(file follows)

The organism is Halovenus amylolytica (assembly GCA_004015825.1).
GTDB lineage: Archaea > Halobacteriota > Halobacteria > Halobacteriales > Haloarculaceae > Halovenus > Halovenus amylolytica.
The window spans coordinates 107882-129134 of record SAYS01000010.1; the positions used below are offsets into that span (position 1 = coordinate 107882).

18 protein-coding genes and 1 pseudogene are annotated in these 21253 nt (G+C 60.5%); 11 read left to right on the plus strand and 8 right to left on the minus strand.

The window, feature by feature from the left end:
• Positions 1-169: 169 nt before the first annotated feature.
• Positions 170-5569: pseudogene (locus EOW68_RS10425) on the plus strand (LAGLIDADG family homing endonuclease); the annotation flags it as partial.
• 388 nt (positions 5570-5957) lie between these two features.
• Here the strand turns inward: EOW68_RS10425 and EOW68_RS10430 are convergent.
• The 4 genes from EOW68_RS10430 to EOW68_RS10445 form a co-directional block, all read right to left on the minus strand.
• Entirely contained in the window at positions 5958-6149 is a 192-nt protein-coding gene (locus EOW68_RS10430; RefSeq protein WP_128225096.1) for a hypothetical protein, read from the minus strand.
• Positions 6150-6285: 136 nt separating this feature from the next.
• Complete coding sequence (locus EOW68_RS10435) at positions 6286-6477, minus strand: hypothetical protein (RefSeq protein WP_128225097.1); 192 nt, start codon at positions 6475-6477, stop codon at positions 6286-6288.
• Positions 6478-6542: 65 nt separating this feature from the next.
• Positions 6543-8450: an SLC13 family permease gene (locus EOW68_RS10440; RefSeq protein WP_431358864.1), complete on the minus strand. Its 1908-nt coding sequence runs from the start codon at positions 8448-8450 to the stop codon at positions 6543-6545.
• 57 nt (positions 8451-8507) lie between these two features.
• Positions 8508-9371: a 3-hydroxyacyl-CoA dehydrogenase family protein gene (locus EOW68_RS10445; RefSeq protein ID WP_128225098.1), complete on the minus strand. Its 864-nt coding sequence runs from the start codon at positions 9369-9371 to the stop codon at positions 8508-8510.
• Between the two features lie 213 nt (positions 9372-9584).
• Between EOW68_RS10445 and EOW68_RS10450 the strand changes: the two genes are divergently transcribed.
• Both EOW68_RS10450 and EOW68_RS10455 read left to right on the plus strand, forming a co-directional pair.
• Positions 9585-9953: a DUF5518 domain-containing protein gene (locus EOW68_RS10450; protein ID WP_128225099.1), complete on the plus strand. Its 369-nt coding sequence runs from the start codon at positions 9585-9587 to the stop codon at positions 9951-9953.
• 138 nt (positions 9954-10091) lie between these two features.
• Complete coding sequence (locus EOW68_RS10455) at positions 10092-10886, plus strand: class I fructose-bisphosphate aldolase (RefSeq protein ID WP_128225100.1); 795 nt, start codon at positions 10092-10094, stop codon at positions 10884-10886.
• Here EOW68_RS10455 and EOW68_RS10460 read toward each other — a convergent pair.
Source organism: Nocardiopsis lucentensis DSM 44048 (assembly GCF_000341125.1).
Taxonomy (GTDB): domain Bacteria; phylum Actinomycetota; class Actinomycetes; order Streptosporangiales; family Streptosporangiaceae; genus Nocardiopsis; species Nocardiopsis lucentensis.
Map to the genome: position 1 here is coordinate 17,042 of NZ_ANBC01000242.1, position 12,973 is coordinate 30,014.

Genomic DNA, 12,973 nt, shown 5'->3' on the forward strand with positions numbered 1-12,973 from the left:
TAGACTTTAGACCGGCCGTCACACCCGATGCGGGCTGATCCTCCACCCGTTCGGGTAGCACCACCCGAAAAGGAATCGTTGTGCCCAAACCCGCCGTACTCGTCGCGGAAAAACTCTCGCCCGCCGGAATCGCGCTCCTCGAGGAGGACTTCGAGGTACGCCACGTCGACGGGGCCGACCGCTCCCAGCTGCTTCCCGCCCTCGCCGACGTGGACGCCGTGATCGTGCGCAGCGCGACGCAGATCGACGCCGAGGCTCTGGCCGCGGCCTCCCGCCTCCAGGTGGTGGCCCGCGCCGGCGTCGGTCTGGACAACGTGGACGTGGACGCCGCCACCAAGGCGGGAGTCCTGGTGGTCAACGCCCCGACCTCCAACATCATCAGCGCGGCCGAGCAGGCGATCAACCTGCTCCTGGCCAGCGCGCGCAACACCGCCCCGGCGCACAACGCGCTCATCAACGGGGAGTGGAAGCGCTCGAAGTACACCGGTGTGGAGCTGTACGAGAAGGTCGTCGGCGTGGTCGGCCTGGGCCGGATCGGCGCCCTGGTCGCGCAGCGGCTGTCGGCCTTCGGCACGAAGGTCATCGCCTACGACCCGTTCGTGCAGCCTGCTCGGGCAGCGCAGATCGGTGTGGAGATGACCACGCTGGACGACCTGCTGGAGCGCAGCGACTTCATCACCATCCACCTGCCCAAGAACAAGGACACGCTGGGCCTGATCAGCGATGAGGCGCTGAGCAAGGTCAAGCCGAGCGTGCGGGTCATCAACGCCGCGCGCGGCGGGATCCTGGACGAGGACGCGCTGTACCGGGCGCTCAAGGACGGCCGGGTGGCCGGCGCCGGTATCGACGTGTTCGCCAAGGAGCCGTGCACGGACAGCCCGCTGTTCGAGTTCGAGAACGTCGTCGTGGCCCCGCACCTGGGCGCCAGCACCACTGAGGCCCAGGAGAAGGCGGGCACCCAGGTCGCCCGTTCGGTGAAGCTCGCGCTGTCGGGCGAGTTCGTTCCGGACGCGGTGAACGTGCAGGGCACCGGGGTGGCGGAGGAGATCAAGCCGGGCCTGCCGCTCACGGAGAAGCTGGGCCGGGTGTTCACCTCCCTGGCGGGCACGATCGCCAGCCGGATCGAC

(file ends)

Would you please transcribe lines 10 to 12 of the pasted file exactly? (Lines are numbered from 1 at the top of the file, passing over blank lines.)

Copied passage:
• The 4 genes from EOW68_RS10430 to EOW68_RS10445 form a co-directional block, all read right to left on the minus strand.
• Entirely contained in the window at positions 5958-6149 is a 192-nt protein-coding gene (locus EOW68_RS10430; RefSeq protein WP_128225096.1) for a hypothetical protein, read from the minus strand.
• Positions 6150-6285: 136 nt separating this feature from the next.